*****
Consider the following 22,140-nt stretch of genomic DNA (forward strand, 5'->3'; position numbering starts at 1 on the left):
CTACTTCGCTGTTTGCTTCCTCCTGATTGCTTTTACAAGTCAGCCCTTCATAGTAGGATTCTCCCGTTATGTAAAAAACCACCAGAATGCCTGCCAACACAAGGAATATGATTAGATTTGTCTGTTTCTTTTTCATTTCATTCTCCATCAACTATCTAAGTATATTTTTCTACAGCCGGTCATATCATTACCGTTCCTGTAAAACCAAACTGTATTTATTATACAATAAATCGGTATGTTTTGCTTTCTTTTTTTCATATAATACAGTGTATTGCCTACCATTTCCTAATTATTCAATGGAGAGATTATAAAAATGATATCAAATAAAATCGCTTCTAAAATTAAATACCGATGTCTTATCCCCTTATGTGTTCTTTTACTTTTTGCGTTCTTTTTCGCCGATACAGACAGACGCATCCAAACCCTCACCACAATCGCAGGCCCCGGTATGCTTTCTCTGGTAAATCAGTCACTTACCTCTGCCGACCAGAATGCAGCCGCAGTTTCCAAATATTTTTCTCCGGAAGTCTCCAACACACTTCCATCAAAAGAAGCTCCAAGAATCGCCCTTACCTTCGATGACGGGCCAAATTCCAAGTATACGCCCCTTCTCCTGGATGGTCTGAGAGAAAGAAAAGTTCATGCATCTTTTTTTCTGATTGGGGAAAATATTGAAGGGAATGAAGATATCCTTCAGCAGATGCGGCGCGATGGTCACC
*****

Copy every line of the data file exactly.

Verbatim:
Consider the following 22,140-nt stretch of genomic DNA (forward strand, 5'->3'; position numbering starts at 1 on the left):
CTACTTCGCTGTTTGCTTCCTCCTGATTGCTTTTACAAGTCAGCCCTTCATAGTAGGATTCTCCCGTTATGTAAAAAACCACCAGAATGCCTGCCAACACAAGGAATATGATTAGATTTGTCTGTTTCTTTTTCATTTCATTCTCCATCAACTATCTAAGTATATTTTTCTACAGCCGGTCATATCATTACCGTTCCTGTAAAACCAAACTGTATTTATTATACAATAAATCGGTATGTTTTGCTTTCTTTTTTTCATATAATACAGTGTATTGCCTACCATTTCCTAATTATTCAATGGAGAGATTATAAAAATGATATCAAATAAAATCGCTTCTAAAATTAAATACCGATGTCTTATCCCCTTATGTGTTCTTTTACTTTTTGCGTTCTTTTTCGCCGATACAGACAGACGCATCCAAACCCTCACCACAATCGCAGGCCCCGGTATGCTTTCTCTGGTAAATCAGTCACTTACCTCTGCCGACCAGAATGCAGCCGCAGTTTCCAAATATTTTTCTCCGGAAGTCTCCAACACACTTCCATCAAAAGAAGCTCCAAGAATCGCCCTTACCTTCGATGACGGGCCAAATTCCAAGTATACGCCCCTTCTCCTGGATGGTCTGAGAGAAAGAAAAGTTCATGCATCTTTTTTTCTGATTGGGGAAAATATTGAAGGGAATGAAGATATCCTTCAGCAGATGCGGCGCGATGGTCACC